If you’re considering a particular ICO, verify everything. And if you can’t find legitimate interaction with team members on sites like LinkedIn, for example, that’s a pretty serious red flag.
Where is the ICO Listed?
Again, it’s no guarantee that an ICO has promise, but if the ICO is listed on an American exchange, it’s had at least some minimal due diligence applied to it.
If it’s NOT listed on a major American exchange, that’s another red flag.
How Thorough is the Whitepaper?
A whitepaper should answer every question you have about the ICO. It should cover topics such as the concept behind the currency, what success for the currency looks like, the financial model it follows, what sets it apart from other currencies (i.e., what is the need?), which strategy it’s following to reach its goals, and more.
Pay attention to little things — poor grammar, for example, or spelling errors. Sloppiness is never a good sign.
It should go without saying that if a company doesn’t have a whitepaper, that’s an enormous red flag. However, a great whitepaper isn’t enough to indicate that a currency is a solid investment. For instance, a fraudulent company called PlexCoin, which was eventually shut down by the U.S. Securities and Exchange Commission, raised over $15 million largely on the back of a brilliant whitepaper.
Has it Been “Vetted” by the Marketplace?
Think about the trials a company that issues an IPO has been through. It has proven its business model, demonstrated demand for its products and services, has most likely been through multiple rounds of funding and valuations and has proven its legitimacy each and every time.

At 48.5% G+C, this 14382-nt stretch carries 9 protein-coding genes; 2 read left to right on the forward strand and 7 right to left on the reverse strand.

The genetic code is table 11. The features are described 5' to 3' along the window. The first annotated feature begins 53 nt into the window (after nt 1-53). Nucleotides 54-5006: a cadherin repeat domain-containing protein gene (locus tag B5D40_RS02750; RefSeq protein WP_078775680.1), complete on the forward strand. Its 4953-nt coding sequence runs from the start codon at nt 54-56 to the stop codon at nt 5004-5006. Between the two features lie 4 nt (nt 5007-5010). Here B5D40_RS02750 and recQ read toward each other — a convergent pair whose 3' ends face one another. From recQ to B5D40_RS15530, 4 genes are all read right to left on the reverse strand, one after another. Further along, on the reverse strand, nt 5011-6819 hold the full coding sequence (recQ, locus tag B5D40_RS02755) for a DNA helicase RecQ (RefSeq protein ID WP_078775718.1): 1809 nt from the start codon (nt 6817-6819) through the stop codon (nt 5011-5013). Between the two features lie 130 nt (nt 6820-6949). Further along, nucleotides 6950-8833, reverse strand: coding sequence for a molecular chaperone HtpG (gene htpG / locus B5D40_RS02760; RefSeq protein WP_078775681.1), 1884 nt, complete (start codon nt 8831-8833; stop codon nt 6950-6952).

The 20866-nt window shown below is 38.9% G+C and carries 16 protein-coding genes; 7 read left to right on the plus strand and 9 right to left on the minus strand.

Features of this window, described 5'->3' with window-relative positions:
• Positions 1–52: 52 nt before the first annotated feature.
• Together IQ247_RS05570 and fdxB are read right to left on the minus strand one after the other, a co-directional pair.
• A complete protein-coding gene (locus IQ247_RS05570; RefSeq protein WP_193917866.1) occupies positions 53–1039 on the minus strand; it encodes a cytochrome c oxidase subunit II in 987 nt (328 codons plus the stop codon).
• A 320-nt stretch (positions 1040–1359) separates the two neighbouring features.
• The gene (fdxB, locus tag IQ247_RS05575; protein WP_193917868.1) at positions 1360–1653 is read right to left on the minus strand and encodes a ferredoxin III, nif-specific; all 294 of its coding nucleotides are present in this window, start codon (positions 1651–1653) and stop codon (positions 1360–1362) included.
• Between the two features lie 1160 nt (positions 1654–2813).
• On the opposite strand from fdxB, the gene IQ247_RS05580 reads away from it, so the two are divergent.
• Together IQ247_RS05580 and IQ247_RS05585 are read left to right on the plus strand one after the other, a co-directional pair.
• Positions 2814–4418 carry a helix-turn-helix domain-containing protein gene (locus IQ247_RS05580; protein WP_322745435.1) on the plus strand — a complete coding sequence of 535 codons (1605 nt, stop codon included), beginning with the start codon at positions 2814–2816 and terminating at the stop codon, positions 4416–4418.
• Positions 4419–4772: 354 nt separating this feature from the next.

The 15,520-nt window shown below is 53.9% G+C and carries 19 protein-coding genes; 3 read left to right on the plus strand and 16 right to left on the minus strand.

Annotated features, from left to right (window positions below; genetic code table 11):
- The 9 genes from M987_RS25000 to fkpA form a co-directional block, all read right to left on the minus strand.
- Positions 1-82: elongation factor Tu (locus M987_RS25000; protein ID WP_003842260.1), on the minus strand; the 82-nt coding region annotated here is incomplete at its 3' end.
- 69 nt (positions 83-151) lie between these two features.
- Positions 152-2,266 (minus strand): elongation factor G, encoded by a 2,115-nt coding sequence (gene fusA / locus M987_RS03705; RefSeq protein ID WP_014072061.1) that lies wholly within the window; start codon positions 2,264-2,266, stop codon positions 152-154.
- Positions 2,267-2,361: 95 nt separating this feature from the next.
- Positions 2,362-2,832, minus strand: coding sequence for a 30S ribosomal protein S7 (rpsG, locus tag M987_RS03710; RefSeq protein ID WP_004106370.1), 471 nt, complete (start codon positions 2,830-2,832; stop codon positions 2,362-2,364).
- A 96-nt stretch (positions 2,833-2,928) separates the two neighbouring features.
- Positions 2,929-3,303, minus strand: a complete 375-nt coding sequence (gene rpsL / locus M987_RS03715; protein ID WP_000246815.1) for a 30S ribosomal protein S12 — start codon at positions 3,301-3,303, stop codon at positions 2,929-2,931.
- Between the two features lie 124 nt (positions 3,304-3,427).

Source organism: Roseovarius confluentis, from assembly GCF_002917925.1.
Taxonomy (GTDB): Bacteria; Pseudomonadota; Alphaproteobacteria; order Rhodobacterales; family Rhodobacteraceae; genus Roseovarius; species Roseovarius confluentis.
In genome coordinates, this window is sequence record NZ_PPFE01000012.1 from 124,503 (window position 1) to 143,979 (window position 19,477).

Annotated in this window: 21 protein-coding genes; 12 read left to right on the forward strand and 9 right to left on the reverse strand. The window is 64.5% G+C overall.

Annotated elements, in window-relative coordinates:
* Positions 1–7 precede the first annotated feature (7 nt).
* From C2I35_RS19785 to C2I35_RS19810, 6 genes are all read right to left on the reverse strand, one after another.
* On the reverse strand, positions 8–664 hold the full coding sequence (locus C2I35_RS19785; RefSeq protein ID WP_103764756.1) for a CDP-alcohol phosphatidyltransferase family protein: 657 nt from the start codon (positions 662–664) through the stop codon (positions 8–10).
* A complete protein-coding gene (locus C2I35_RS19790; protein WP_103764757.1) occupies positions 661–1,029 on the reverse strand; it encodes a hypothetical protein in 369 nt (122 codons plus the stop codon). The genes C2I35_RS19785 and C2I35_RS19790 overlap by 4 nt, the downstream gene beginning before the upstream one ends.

An ICO hasn’t had to endure any of that scrutiny. Many of the “tests” we describe above — a solid whitepaper, a listing on an American exchange, a team with a proven track record — can be thought of as substitutes for this scrutiny, but they’re really no match for it. There should still always be a much higher level of skepticism with ICOs when compared to their IPO counterparts.
Bottom Line: Are ICOs a Solid Investment?
It’s easy to understand the appeal of ICOs. Who among us doesn’t wish we got in on Bitcoin when it was $100? But that in no way means throwing money at any of the dozens of new coins that launch each month is a smart investment.
While it’s true that ICOs are finding favor among large institutional investors, you have to remember that these firms can afford to “hit it big” on one ICO while losing on dozens of others.
In other words, if you throw enough darts at a board, you might eventually hit a bullseye.
At Gumbo, we don’t believe luck is a smart strategy for winning the game, which is why we’re enormously skeptical of ICOs as wise investments. We would rather pursue consistent and reliable returns for our investors than roll the dice on unproven ICOs and their enormous downside potential.
Gumbo is a cryptocurrency hedge fund dedicated to increasing investor Bitcoin holdings, paying dividends monthly, and only profiting when their investors do. All investments are managed 24/7 by crypto experts. To learn more about Gumbo and investing in Bitcoin, contact our team.